You need to watch a few YT videos. It's very very simple...

 

As for backup, they aren't talking about the OS. They are talking about your personal files. Pictures, Videos, Documents, Downloads.

They were talking about both as if they are the same thing, but they are not. Transferring personal files is easy and there are many ways to do it. But swapping a HDD with an SSD when that HDD is what's running the PC.... that's where the difficulty lies.

 

Having said that, I see what you guys are getting at tho. After thinking it through, it just doesn't seem ideal to be spending $700-900 on a new PC. Back when I was a kid, upgrading computers every few years was a no-brainer since the prices kept dropping significantly and the upgrade was huge. Not to mention that back in the day, PCs tend to slow down significantly as you keep installing new programs and take up hard drive space... but that's not so much the case anymore. Now, desktop prices have plateaued. I paid around $600 or so for my Dell Inspiron 3847 back in 2014. Now for $600, you practically are getting the same thing, with maybe an ever-so-slight upgrade, if any. Just to get a significant upgrade, I have to shell out around $900, which is more than what I paid for my PC seven years ago. So it seems like we've reached a point where it just seems better to upgrade parts, as you guys have mentioned, rather than buying a whole new PC.

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ThaCrip

In short... the most obvious answer given what you said is to just get a SSD and it will be much better for you and save you a ton of $ as you simply won't see a large enough upgrade to justify the $900 if you ask me given what you do.

 

a bit longer answer...

 

I would just get a cheap/decent SSD (say 250GB or 500GB in size) and wait as long as you can as I can't see spending $900, especially given your comment, "I many use my computer for Microsoft Office, and internet surfing." as it would be largely a waste of $ as there simply won't be a large enough boost in speed to justify the $900. I got a i5-3550, which is slower than yours, and it's still pretty good for general internet surfing and other things. I had a Samsung 850 EVO 250GB SSD since May 2015 and I have no complaints about my computers speed, especially in regards to general use and the like. I had my motherboard since May 2012 (although the on-board sound on it died last year but I simply disabled the onboard sound in the BIOS and then bought a cheap USB sound card which was a nice cheap way to restore sound to it).

 

also, depending on how much $ you want to spend, going from 8GB to 16GB of RAM might not be a bad idea but this is not as crucial as the SSD upgrade as that will clearly be the better all around upgrade. a 500GB range SSD is probably in the ball park of $50 the last I knew.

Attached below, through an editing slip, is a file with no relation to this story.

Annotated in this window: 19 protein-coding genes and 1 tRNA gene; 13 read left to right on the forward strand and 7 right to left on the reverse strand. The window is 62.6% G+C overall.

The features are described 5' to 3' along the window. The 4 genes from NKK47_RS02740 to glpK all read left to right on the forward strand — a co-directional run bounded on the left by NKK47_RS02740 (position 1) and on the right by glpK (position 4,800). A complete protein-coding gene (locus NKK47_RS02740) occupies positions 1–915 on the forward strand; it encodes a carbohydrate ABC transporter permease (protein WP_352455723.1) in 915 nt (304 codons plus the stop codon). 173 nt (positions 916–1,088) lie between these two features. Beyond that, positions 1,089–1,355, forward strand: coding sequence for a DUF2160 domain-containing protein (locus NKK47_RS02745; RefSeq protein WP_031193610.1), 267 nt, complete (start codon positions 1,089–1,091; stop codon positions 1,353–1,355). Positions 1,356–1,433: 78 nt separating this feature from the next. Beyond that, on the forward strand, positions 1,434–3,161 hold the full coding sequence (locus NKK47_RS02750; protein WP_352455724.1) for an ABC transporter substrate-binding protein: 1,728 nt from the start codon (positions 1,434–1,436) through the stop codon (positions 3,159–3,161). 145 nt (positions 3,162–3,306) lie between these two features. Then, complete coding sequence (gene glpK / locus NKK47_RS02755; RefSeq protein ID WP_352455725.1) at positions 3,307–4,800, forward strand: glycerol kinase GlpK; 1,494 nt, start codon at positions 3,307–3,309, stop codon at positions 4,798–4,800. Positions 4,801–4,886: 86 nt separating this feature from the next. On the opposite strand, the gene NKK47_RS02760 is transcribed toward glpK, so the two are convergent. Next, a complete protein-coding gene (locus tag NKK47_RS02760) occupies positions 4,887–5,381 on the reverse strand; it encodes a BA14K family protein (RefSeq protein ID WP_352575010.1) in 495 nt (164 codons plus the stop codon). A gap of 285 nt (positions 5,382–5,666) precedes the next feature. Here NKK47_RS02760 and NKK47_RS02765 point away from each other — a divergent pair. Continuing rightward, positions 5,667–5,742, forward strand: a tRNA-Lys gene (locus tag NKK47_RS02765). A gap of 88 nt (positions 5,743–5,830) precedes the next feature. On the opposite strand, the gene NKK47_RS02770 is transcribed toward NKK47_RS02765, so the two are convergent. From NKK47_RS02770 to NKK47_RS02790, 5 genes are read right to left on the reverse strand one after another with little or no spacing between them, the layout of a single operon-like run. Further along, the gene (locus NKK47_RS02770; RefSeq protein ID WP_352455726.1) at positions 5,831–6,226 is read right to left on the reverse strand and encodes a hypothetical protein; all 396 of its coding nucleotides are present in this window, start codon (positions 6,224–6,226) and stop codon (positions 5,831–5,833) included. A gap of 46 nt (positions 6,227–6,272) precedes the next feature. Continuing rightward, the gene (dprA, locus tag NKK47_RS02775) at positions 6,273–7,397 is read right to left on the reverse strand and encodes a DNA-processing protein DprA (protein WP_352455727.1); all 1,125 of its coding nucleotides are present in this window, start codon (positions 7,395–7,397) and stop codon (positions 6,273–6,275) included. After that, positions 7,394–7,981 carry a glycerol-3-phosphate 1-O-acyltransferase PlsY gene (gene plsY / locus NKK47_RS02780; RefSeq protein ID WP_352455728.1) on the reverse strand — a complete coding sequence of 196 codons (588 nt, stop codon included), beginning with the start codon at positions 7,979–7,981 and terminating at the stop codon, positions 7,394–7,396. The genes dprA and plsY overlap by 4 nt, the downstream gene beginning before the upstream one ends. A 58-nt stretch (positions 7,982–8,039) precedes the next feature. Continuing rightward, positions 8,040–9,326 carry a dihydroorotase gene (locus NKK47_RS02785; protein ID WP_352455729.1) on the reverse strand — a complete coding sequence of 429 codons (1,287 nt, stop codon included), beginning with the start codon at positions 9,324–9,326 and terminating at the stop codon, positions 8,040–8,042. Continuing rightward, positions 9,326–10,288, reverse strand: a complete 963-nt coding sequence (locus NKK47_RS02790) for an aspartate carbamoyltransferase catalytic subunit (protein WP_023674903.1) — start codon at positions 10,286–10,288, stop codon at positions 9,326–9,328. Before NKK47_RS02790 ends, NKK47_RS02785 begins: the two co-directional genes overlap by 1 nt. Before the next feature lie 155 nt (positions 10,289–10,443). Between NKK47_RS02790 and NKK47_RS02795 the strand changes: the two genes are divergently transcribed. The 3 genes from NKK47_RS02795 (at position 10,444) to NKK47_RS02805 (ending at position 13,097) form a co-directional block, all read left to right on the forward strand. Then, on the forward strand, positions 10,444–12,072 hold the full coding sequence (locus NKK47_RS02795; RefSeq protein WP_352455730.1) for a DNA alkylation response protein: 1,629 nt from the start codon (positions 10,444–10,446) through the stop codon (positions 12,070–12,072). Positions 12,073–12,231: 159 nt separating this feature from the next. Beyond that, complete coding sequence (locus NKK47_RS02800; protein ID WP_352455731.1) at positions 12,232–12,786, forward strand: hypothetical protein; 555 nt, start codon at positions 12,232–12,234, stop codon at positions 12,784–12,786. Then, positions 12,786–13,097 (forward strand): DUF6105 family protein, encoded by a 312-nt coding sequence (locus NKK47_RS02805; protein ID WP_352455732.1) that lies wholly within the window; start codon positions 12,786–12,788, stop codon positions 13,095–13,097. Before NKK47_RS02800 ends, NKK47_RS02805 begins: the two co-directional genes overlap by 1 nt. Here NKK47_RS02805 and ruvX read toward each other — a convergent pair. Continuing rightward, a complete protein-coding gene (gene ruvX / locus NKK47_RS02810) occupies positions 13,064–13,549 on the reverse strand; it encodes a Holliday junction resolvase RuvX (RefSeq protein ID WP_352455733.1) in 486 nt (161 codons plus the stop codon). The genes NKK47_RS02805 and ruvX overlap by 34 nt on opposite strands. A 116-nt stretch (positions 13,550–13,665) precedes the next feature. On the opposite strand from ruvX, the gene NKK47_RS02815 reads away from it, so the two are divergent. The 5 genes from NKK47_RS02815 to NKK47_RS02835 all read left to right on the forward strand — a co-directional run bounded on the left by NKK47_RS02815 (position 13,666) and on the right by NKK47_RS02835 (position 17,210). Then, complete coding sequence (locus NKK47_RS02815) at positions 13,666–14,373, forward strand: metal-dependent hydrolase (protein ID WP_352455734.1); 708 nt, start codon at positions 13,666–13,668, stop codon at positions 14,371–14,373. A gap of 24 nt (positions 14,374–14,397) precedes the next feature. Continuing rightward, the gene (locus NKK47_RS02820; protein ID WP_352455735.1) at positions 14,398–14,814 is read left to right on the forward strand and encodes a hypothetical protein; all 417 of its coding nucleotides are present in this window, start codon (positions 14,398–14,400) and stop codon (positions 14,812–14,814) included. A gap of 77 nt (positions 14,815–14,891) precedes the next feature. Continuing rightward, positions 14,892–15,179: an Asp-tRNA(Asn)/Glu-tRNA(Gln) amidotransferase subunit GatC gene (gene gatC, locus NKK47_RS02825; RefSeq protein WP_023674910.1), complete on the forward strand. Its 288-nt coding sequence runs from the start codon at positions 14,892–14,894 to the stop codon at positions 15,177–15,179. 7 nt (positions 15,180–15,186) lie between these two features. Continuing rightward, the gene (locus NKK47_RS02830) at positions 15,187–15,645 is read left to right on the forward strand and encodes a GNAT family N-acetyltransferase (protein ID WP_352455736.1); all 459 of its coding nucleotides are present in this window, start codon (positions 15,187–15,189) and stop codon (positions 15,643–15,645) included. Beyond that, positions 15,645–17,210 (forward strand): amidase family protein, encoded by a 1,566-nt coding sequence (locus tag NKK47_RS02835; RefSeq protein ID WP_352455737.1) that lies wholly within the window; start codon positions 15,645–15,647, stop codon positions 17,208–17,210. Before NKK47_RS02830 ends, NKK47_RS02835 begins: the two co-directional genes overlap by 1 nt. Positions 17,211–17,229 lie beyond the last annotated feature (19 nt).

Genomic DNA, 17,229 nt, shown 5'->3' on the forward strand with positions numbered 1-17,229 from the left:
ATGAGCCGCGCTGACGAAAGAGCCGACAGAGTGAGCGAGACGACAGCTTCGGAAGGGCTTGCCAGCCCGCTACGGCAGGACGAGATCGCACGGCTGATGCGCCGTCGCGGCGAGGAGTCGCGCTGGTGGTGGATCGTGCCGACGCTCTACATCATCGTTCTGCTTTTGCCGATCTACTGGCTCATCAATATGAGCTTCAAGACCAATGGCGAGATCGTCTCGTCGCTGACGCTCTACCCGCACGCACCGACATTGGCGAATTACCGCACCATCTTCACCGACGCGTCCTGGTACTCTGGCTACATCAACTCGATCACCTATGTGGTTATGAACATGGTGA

p.s. last year I upgraded my i3-2120 CPU/8GB of RAM to a used i5-3550 CPU/16GB of RAM for $65 ($20 for CPU and $45 for RAM). I suspect ill easily get several more years of use out of it.

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+Biscuits Brown
7 hours ago, DaDude said:

When you buy a new computer, it comes pre-installed with Windows and everything. If you take my current PC, take out the HDD, then stick in a blank SSD on it, how is the computer going to function with nothing on it? I don't know the first thing about building a computer from scratch.

That new computer will come with Windows installed, that's it. If all you use is Microsoft Edge browser I guess you'd be all set. If you use an installed version of Office you will need to reinstall it. Any other apps you use, you need to reinstall them then move all your personal data over. from the old HDD in the old computer (unless you maintain current backups of your data someplace other than the old computer...)

 

I guess the only real sticking point would be getting a Windows license if  you were to replace the HDD with and SSD. Your current license is likely an OEM license that's tied to the original Dell PC and you may not be able to easily reactivate on the new SSD.  

 

For the record, I'm looking at a Win 10 machine running an old i5 3570k (that's not overclocked) with 8Gb ram that has a small 256Gb SSD for the OS that runs as a small file server. It also browses the web and before being repurposed, it ran Office 2016 just fine.  That machine is about on par with your system and runs your use cases very well.  As everyone has said, do not spend the 900 bucks on a new system. Maybe get some help from a friend to swap that HDD with an SSD. That's really all you need - and you may even be able to clone the old drive to the new one (although I always opt for a fresh install). 

 

My wife learned how to build a PC and install Windows/Office so I have no doubt you can as well.  Its not rocket science.